why does satellite fall back to earth instead of keep orbiting around the earth?

At vero eos et accusamus et iusto odio dignissimos ducimus qui blanditiis praesentium voluptatum deleniti atque corrupti quos dolores et quas molestias excepturi sint occaecati cupiditate non provident, similique sunt in culpa qui officia deserunt mollitia animi, id est laborum et dolorum fuga. Et harum quidem rerum facilis est et expedita distinctio. Nam libero tempore, cum soluta nobis est eligendi optio cumque nihil impedit quo minus id quod maxime placeat facere possimus, omnis voluptas assumenda est, omnis dolor repellendus. Itaque earum rerum hic tenetur a sapiente delectus, ut aut reiciendis voluptatibus maiores alias consequatur aut perferendis doloribus asperiores repellat.

Get our expert's

answer on brainly

SEE EXPERT ANSWER

Get your free account and access expert answers to this and thousands of other questions.

A community for students.

why does satellite fall back to earth instead of keep orbiting around the earth?

Physics
See more answers at brainly.com
At vero eos et accusamus et iusto odio dignissimos ducimus qui blanditiis praesentium voluptatum deleniti atque corrupti quos dolores et quas molestias excepturi sint occaecati cupiditate non provident, similique sunt in culpa qui officia deserunt mollitia animi, id est laborum et dolorum fuga. Et harum quidem rerum facilis est et expedita distinctio. Nam libero tempore, cum soluta nobis est eligendi optio cumque nihil impedit quo minus id quod maxime placeat facere possimus, omnis voluptas assumenda est, omnis dolor repellendus. Itaque earum rerum hic tenetur a sapiente delectus, ut aut reiciendis voluptatibus maiores alias consequatur aut perferendis doloribus asperiores repellat.

Get this expert

answer on brainly

SEE EXPERT ANSWER

Get your free account and access expert answers to this and thousands of other questions

there is a little friction with the gas particles out there
Right. Most satellites are in low earth orbit, so the friction is not trivial. http://en.wikipedia.org/wiki/Low_Earth_orbit
It falls back to earth simply because of gravity, still the satellite is near to earth which deal the satellite more gravitational force than any other planet/star nearer to it. The lesser the gap the more gravitational force it will draw or Simply space-time Fabric.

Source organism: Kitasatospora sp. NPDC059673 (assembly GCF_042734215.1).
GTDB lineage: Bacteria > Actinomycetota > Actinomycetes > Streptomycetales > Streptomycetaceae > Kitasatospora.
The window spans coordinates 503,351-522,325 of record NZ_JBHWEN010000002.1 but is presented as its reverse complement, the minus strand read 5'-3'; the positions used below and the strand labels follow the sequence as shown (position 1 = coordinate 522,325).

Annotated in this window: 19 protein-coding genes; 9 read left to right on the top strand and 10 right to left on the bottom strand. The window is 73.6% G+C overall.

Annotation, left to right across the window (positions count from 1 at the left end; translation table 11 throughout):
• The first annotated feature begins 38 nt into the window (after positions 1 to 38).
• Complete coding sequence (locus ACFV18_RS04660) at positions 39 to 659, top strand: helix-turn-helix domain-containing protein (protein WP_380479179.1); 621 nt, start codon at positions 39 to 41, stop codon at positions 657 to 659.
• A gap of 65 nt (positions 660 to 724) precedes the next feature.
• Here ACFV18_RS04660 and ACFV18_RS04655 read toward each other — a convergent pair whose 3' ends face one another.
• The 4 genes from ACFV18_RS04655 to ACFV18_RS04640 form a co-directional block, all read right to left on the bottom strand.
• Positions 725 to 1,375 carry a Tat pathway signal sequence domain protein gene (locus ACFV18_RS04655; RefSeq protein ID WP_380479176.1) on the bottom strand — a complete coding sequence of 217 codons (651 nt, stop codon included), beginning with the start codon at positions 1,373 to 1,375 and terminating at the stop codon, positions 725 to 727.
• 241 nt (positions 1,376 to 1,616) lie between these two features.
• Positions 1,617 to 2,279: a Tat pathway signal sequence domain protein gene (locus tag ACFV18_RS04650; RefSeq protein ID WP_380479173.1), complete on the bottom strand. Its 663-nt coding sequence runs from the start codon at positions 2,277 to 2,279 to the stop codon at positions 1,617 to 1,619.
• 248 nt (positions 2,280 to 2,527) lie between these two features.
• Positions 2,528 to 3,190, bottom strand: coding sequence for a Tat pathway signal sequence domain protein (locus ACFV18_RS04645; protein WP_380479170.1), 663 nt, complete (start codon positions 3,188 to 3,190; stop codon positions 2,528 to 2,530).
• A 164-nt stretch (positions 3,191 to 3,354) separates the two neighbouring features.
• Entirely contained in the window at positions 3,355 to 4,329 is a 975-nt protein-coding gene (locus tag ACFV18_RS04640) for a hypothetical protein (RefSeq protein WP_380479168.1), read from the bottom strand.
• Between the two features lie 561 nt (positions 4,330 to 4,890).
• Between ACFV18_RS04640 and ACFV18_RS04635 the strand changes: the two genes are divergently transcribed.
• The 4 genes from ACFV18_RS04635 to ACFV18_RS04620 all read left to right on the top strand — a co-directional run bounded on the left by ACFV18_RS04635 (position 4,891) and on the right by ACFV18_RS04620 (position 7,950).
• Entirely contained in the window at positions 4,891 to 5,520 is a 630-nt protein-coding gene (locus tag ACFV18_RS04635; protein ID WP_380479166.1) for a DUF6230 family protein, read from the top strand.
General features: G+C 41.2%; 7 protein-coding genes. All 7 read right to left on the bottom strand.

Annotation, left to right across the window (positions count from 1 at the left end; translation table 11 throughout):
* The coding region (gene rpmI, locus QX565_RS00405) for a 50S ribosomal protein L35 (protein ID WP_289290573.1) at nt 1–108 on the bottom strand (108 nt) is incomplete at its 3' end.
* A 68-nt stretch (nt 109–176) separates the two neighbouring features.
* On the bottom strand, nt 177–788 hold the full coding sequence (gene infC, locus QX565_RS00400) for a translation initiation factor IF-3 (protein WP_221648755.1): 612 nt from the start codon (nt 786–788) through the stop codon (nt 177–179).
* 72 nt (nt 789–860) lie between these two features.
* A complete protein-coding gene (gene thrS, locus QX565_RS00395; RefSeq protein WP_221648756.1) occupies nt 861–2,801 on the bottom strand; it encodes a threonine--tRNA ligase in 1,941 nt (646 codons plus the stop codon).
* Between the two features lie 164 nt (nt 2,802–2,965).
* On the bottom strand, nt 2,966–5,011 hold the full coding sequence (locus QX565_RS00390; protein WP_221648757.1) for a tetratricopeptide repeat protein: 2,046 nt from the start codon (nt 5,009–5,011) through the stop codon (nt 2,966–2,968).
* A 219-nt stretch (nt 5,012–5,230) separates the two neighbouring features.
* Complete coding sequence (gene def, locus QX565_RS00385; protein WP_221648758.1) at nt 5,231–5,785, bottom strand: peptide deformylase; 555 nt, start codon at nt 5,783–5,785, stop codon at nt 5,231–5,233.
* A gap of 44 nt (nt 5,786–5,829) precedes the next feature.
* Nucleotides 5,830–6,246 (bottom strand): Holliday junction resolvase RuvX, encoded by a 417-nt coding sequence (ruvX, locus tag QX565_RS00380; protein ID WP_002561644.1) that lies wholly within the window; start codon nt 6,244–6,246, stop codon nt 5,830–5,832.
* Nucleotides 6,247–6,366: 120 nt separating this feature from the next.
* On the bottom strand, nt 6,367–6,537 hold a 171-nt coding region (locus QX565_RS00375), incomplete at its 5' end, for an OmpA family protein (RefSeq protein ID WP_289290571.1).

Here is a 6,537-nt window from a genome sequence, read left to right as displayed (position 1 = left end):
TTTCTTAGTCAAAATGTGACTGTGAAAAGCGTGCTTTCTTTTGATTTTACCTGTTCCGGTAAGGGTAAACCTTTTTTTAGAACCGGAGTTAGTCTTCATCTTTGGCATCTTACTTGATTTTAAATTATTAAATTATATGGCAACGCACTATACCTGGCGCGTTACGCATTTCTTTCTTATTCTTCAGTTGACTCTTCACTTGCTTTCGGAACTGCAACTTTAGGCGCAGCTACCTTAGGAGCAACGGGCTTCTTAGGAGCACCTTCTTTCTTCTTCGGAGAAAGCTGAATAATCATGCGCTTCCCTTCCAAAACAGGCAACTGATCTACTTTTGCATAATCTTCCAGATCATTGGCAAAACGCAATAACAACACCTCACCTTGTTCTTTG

Not the answer you are looking for?

Search for more explanations.

Ask your own question

Other answers:

eashmore r u free?
i hav some doubts
@JusticeAlpha, what you're saying isn't quite sufficient. If you had a satellite in perfect uniform circular motion about the earth, then the force of gravity is acting exactly as the centripetal force. If nothing else happened, the satellite would circle the earth for ever. But something else does happen: friction acts. Without that friction (or something else, such as a collision), the satellite would not fall to earth. Hence the force of gravity by itself is a not a sufficient explanation. We need something else.
hehe i gonna ask sumthing silly, is this equation usable: |dw:1327329364967:dw| l = distance between the object from the surface of earth r = radius of earth and g is gravity
My answer is more of a theoretical but tangible facts are more reliable.
Like James says Gravity alone will not cause the satellite to fall back to earth. Any position of maximum gravitational attraction (perihelion) will also be a position of maximum velocity, Without friction the satellite will orbit indefinitely.

Not the answer you are looking for?

Search for more explanations.

Ask your own question